Several times over the last month there have been stories about the military dictatorship trying to convince international social media companies to help it censor Thais (here and here). The junta bleated about lese majeste and national security (the difference between the two areas seems to have been extinguished by the junta).
The dunces who run the country drew on their own experience in office and illegal business as they sought to bribe the companies. We posted that Police Major-General Pisit Pao-in, chairman of a sub-committee on online media “reform” in the junta’s National Reform Steering Assembly (NRSA) was leading the gang seeking to bribe international social media corporations. He “suggested” that the junta was offering “a favourable tax rate on advertising revenues in exchange for [company] compliance with government requests [for censorship].”
Bribery may be a standard work practice in the police, but (probably criminal) bribery of international companies for the monarchy is a new twist on ultra-royalism.
Facebook and Google had all been called in. The missing social media firm was the Japanese company operating LINE Thailand. However, that is about to change as a report at The Nation states that LINE “has agreed to meet the Social Media Reform panel to discuss screening out ‘inappropriate content’.” The company is to meet the dictatorship’s bribery gang next Wednesday.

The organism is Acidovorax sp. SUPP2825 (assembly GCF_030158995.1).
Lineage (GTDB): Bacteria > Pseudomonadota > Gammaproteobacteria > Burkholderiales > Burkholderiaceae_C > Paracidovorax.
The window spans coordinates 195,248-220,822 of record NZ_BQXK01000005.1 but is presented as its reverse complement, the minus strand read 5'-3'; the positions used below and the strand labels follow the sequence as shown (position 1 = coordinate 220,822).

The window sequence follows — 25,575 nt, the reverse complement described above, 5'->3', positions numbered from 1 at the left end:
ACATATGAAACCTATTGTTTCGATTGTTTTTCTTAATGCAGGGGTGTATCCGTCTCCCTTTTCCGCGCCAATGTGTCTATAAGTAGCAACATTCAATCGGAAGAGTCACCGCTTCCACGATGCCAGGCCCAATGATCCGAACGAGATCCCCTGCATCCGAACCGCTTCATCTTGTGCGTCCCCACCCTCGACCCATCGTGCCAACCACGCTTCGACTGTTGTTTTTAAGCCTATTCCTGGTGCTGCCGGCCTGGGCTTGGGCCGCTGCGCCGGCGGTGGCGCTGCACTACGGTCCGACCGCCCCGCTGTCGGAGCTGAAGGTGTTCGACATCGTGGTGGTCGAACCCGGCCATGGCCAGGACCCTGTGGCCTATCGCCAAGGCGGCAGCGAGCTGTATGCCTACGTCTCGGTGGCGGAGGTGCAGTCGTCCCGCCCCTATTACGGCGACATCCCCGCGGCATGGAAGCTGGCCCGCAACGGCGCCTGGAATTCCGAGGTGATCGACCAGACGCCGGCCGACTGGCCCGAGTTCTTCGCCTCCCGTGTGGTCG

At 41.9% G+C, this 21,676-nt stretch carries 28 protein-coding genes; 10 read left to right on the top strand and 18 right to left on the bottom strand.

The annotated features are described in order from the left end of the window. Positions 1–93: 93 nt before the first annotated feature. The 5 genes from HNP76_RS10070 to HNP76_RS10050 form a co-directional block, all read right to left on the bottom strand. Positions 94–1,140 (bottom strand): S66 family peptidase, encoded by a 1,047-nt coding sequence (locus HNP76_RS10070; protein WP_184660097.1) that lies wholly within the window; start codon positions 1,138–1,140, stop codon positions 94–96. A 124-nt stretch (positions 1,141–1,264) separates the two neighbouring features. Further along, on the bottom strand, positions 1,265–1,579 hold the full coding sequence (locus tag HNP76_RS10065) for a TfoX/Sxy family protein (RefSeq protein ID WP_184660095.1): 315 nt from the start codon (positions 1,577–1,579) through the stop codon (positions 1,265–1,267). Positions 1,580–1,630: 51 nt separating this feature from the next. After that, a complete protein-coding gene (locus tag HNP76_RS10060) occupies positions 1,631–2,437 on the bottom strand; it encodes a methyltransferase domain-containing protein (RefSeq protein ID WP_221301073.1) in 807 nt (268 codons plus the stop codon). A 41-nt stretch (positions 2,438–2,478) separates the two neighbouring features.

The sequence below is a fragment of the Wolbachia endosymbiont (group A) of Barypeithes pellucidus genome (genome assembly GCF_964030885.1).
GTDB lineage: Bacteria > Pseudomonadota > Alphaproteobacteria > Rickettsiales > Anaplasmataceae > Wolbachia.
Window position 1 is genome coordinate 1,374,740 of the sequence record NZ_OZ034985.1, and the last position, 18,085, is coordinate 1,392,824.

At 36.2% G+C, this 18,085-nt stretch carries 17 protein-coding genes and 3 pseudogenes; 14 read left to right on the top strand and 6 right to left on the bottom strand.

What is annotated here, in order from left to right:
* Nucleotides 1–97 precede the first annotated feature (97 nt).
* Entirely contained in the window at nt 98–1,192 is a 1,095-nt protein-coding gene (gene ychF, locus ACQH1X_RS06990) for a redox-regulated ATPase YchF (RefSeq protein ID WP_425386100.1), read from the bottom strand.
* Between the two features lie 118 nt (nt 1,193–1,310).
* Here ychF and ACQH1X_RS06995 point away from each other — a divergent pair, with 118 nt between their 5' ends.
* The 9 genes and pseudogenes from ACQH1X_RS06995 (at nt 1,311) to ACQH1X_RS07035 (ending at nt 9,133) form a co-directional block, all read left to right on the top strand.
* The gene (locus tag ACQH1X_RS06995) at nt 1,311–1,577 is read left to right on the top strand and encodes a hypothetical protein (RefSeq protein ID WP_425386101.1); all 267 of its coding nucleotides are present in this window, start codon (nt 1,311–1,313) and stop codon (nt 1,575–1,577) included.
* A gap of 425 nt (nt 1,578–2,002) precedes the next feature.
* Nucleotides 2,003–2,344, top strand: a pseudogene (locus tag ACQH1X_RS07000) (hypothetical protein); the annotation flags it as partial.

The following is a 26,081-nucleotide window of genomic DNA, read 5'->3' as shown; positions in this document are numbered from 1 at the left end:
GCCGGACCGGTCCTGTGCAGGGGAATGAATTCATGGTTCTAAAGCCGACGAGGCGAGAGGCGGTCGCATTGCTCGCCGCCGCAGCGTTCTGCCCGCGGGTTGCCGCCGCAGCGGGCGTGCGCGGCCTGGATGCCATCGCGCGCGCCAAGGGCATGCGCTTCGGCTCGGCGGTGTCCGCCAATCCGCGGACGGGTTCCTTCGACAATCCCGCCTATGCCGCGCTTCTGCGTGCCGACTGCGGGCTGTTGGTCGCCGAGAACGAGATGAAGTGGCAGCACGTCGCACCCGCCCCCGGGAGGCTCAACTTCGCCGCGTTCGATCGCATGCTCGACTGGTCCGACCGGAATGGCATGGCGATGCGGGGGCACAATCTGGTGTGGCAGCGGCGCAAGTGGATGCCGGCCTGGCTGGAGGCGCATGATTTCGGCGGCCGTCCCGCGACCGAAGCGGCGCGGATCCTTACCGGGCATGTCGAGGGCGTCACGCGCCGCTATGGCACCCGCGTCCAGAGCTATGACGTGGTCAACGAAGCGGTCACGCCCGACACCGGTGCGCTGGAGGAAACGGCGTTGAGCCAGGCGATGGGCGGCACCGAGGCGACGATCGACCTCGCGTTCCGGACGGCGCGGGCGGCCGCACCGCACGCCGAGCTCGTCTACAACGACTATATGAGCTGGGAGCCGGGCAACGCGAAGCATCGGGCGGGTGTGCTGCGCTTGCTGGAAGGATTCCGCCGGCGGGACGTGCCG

The report states that this “move is an attempt by the subcommittee to secure cooperation from the three largest social media platforms … [on] lese majeste restrictions and national security.” Pisit claims that he will have all three in line “by the end of March.”
Given the penchant of the military thugs for lies, no one could believe Pisit when he declares that “the government [the military junta] would not censor online content but it would regulate online content.” The junta craves stronger censorship. It is part of the cultural make-up for Thailand’s officials. Control, hierarchy and repression are their standard practices.